To dispose of it properly, medical waste must be handled with care. When dealing with waste medical, the biggest problem is infection. Lab cultures, as well as pathological wastes, can carry dangerous contagious agents. When sharps (such as injections and scissors) are not handled properly, harmful agents can be injected directly into the body – click this link.
Hazardous Wastes is a distinct category but can also overlap with Medical Waste. The waste could be hazardous as well as medical. The medical wastes that are hazardous contain toxic substances, including those found in chemotherapy. As a result, they must be regulated under federal law.
Two ways to dispose of such waste are described below.
Incineration is the process of burning hazardous medical waste. Incinerators come in three different types, including excess air, controlled air and the rotary-kiln.
Medical waste incinerators (MWIs) are the most commonly used technology in the world. They dominate the new market of systems for hospitals and medical facilities.
Heat-based processes, such as thermal processing. Thermochemical processes use heat to eliminate pathogens. This group is subdivided further into thermal processes with low, medium, or high temperatures. It is important to further divide thermal processes because the physical and chemistry reactions take place at different temperatures.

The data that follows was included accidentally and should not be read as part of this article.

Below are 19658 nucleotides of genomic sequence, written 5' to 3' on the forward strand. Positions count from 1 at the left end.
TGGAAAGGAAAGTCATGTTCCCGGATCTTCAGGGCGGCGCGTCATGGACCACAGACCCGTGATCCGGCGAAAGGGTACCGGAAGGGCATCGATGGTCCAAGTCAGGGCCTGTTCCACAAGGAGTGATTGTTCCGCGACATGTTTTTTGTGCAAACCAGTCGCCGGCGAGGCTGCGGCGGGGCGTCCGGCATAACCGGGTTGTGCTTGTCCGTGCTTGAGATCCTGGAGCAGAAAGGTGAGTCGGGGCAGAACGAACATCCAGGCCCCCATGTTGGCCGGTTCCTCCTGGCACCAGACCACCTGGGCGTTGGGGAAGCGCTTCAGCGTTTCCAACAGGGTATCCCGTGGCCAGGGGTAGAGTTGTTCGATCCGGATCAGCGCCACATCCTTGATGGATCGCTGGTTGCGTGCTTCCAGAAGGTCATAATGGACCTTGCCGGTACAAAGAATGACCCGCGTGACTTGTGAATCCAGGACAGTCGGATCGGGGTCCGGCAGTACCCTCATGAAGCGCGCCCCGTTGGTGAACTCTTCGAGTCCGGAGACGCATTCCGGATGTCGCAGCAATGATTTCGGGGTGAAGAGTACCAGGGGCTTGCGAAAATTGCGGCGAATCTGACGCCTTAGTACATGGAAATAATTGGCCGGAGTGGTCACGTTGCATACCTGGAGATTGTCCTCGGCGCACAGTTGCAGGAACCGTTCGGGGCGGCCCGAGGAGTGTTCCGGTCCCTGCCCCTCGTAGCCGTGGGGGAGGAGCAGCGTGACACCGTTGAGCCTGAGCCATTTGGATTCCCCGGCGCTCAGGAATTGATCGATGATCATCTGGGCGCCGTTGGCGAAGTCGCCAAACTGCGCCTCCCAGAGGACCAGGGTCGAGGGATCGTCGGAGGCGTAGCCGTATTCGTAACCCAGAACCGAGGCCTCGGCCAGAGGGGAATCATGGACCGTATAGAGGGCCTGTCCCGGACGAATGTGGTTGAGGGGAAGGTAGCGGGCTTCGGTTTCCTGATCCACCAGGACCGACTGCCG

Low-heat thermochemical processes use heat to decontaminate waste at temperatures below those required to break down chemicals or support combustion. In general, thermal low-heat processes operate at temperatures between 200 F (93 C) and about 350 F.
Chemical breakdown occurs in organic materials at temperatures of 350 F to 710 F. These are newer technologies based on these processes.
Generally, high-heat thermal process operate between temperatures of around 540 C up to 15,000 F. Electric resistance, gas and/or Plasma energy are used to generate this heat.